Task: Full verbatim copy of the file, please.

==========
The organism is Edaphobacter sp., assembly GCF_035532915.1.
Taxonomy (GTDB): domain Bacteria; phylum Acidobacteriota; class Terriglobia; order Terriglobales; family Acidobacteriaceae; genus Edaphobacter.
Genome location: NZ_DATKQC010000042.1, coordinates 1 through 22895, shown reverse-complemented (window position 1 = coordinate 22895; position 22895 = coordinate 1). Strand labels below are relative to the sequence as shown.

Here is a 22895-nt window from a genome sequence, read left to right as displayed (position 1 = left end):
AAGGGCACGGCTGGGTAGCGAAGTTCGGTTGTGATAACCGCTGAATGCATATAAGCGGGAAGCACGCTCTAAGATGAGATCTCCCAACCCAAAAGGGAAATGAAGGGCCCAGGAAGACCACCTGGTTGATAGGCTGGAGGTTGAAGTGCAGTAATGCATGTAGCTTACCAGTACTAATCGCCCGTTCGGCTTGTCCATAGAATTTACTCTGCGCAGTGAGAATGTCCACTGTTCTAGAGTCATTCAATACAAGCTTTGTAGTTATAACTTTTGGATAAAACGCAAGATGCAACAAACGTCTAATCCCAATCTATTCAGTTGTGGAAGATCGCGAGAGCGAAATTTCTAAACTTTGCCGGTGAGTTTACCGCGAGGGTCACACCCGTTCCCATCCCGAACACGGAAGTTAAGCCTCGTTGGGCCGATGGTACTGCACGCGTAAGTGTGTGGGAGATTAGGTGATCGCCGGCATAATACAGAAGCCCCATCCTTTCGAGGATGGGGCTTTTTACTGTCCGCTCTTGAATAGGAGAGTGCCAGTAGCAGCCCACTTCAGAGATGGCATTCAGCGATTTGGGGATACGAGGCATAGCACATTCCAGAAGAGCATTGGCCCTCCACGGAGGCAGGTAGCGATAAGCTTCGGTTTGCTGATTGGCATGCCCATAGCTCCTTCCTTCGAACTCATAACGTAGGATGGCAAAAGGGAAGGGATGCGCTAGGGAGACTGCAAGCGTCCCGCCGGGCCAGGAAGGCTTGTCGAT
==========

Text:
The organism is Edaphobacter sp., assembly GCF_035532915.1.
Taxonomy (GTDB): domain Bacteria; phylum Acidobacteriota; class Terriglobia; order Terriglobales; family Acidobacteriaceae; genus Edaphobacter.
Genome location: NZ_DATKQC010000042.1, coordinates 1 through 22895, shown reverse-complemented (window position 1 = coordinate 22895; position 22895 = coordinate 1). Strand labels below are relative to the sequence as shown.

Here is a 22895-nt window from a genome sequence, read left to right as displayed (position 1 = left end):
AAGGGCACGGCTGGGTAGCGAAGTTCGGTTGTGATAACCGCTGAATGCATATAAGCGGGAAGCACGCTCTAAGATGAGATCTCCCAACCCAAAAGGGAAATGAAGGGCCCAGGAAGACCACCTGGTTGATAGGCTGGAGGTTGAAGTGCAGTAATGCATGTAGCTTACCAGTACTAATCGCCCGTTCGGCTTGTCCATAGAATTTACTCTGCGCAGTGAGAATGTCCACTGTTCTAGAGTCATTCAATACAAGCTTTGTAGTTATAACTTTTGGATAAAACGCAAGATGCAACAAACGTCTAATCCCAATCTATTCAGTTGTGGAAGATCGCGAGAGCGAAATTTCTAAACTTTGCCGGTGAGTTTACCGCGAGGGTCACACCCGTTCCCATCCCGAACACGGAAGTTAAGCCTCGTTGGGCCGATGGTACTGCACGCGTAAGTGTGTGGGAGATTAGGTGATCGCCGGCATAATACAGAAGCCCCATCCTTTCGAGGATGGGGCTTTTTACTGTCCGCTCTTGAATAGGAGAGTGCCAGTAGCAGCCCACTTCAGAGATGGCATTCAGCGATTTGGGGATACGAGGCATAGCACATTCCAGAAGAGCATTGGCCCTCCACGGAGGCAGGTAGCGATAAGCTTCGGTTTGCTGATTGGCATGCCCATAGCTCCTTCCTTCGAACTCATAACGTAGGATGGCAAAAGGGAAGGGATGCGCTAGGGAGACTGCAAGCGTCCCGCCGGGCCAGGAAGGCTTGTCGAT